BALENCIAGA, of course, are not the only culprit. They are, quite probably, the single most obvious example – the most distilled version – of the problem, but by no means are they the only perpetrator. Elsewhere, you’ll all sorts. In fact, look close enough and you’ll find the same sleight of hand taking place at more or less every major footwear brand in the world.

There’s adidas, bigging up its work with Sean Wotherspoon on their collaborative hemp and mycelium Gazelle iterations, not only using defunct materials that can’t (and were never intended to be) produced at a meaningful scale, but also having the temerity to release single-use running shoes at the same time. There’s Nike, hiding behind the genuinely groundbreaking work at the ISPA sub-brand when it comes to materials and modular design, all the while releasing unfathomable numbers of new product on its main line with no thought to the same standards.

Still the perp walk continues: There’s Converse, which has done such good work in collaboration with Stüssy on using lower-impact materials, adding virgin leathers to a silhouette that’s normally crafted from Earth-friendlier canvas material. There’s ASICS, having just released a game-changing zero-waste running shoe, slapping virgin leather accents on a new collaboration with Studio Nicholson. There’s New Balance, deliberately crafting a sneaker from an Earth-kinder canvas material and then throwing suede in as a branding exercise at the last minute.

And then of course there’s MSCHF: a label which might not fit into the traditional brand model of those other global-level household names mentioned above, but which seems to exist solely in order to portray consumption as a joke – producing borderline-unwearable products from ill-considered materials simply because they can and simply because it’s funny; a harmful, poor-taste philosophy best summarised by paraphrasing author Alec Leach, “The world is burning and we’re still laughing at you for buying shoes.”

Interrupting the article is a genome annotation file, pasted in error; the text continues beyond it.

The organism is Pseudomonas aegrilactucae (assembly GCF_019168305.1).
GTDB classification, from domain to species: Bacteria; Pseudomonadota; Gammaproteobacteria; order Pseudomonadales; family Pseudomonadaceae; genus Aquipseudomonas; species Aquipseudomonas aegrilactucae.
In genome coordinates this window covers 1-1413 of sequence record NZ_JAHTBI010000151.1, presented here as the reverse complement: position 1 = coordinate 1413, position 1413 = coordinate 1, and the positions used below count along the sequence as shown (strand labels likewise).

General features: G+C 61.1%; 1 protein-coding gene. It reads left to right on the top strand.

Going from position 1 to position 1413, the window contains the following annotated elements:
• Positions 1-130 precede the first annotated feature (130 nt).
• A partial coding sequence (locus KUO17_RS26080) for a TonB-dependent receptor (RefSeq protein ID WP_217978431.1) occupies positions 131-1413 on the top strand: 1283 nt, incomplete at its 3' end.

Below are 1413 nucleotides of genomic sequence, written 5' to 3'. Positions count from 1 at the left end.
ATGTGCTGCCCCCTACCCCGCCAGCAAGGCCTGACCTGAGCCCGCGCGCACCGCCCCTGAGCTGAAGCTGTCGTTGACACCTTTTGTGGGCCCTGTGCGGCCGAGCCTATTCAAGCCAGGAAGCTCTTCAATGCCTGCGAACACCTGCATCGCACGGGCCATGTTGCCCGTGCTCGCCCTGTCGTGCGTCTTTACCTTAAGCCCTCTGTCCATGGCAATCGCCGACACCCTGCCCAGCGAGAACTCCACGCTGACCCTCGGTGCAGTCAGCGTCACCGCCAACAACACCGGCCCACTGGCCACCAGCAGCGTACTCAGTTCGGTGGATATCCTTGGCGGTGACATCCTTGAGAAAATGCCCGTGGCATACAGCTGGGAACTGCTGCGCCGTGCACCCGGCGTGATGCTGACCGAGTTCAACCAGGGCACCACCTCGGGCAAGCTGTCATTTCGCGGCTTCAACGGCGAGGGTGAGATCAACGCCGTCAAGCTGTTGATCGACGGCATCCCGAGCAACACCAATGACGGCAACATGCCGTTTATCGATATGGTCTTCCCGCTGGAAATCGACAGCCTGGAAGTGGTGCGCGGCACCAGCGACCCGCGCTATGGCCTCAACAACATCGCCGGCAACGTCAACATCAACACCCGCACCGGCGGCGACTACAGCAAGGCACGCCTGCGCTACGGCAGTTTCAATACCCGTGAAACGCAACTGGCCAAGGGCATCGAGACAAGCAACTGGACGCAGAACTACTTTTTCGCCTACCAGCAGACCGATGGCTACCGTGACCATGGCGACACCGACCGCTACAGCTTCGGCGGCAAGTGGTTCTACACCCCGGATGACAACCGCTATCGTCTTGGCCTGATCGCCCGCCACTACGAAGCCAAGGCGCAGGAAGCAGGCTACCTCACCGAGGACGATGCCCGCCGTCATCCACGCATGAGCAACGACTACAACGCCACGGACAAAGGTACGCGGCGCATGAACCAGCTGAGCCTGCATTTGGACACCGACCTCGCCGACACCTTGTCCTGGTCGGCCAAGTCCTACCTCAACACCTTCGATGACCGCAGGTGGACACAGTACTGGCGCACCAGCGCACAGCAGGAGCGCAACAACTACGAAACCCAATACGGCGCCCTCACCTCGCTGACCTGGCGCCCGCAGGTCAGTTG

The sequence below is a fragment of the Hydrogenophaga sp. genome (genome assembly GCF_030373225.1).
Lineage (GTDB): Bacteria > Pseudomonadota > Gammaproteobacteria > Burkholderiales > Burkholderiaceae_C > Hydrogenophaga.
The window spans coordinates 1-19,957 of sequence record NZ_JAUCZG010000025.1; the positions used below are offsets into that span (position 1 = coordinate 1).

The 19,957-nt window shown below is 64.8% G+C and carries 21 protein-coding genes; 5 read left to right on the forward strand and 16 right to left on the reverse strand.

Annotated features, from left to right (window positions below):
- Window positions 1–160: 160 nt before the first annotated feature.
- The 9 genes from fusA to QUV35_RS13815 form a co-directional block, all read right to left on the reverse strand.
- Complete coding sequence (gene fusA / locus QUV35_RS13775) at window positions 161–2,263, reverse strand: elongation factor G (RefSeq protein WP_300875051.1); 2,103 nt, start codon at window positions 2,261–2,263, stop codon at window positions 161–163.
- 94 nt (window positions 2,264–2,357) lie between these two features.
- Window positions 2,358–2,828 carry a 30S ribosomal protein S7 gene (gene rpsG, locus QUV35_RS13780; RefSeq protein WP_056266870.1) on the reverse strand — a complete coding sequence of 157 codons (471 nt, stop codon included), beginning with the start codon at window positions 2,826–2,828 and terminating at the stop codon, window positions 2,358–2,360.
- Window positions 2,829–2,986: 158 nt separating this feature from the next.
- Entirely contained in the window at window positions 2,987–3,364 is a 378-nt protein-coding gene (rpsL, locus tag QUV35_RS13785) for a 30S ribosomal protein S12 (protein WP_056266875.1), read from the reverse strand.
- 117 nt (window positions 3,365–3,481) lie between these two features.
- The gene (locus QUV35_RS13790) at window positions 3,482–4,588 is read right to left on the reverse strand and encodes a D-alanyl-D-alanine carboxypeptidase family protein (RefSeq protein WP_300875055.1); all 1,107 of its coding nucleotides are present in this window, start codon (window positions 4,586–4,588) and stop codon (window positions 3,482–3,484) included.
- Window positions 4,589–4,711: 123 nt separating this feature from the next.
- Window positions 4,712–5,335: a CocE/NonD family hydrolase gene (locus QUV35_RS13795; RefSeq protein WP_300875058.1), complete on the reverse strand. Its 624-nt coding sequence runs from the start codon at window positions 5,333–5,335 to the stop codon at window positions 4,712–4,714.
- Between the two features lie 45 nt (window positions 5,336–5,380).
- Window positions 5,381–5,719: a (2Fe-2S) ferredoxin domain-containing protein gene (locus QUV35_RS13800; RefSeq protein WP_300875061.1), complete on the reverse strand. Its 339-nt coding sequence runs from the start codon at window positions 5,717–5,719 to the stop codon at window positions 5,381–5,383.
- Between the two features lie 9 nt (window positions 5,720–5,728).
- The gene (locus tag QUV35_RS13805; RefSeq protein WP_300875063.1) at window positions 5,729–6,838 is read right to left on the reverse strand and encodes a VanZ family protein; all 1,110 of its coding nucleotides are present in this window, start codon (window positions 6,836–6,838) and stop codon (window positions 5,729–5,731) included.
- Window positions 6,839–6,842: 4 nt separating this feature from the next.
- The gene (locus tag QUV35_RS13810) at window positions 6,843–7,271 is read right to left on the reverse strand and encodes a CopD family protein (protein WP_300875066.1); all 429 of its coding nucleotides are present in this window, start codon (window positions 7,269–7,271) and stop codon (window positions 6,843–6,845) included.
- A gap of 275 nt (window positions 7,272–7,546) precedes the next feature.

The list, it’s fair to say, is long. And this version is far from exhaustive.

“Perhaps, rather than looking to hurtle into the abyss at full throttle, brands see change on the horizon and are purging those impulses while they still have the chance.”

And, while the products themselves may be different, they all have something in common: each of them is designed to give the impression of luxury and of profligacy – of excess. Every one of these brands has made choices which demonstrate the fact that they know better and yet have decided, against that knowledge and that show of ethics, to not only continue with the status quo but to stretch the possibilities of how far that can go.

All that being said, perhaps there is another reading of that Roman allegory – another way of thinking about The End. Perhaps, rather than looking to hurtle into the abyss at full throttle, brands see change on the horizon and are purging those impulses while they still have the chance.

Of course, in a sense, this reading is no more generous: it still points to an industry inclined toward wanton destruction and reckless consumption – an industry looking to wring the last drops out of its most damaging preoccupations until there’s nothing left. An industry slowly changing for the better but throwing the mother of all tantrums.

Still, that’s the thing about tantrums: they don’t usually end in getting what you want.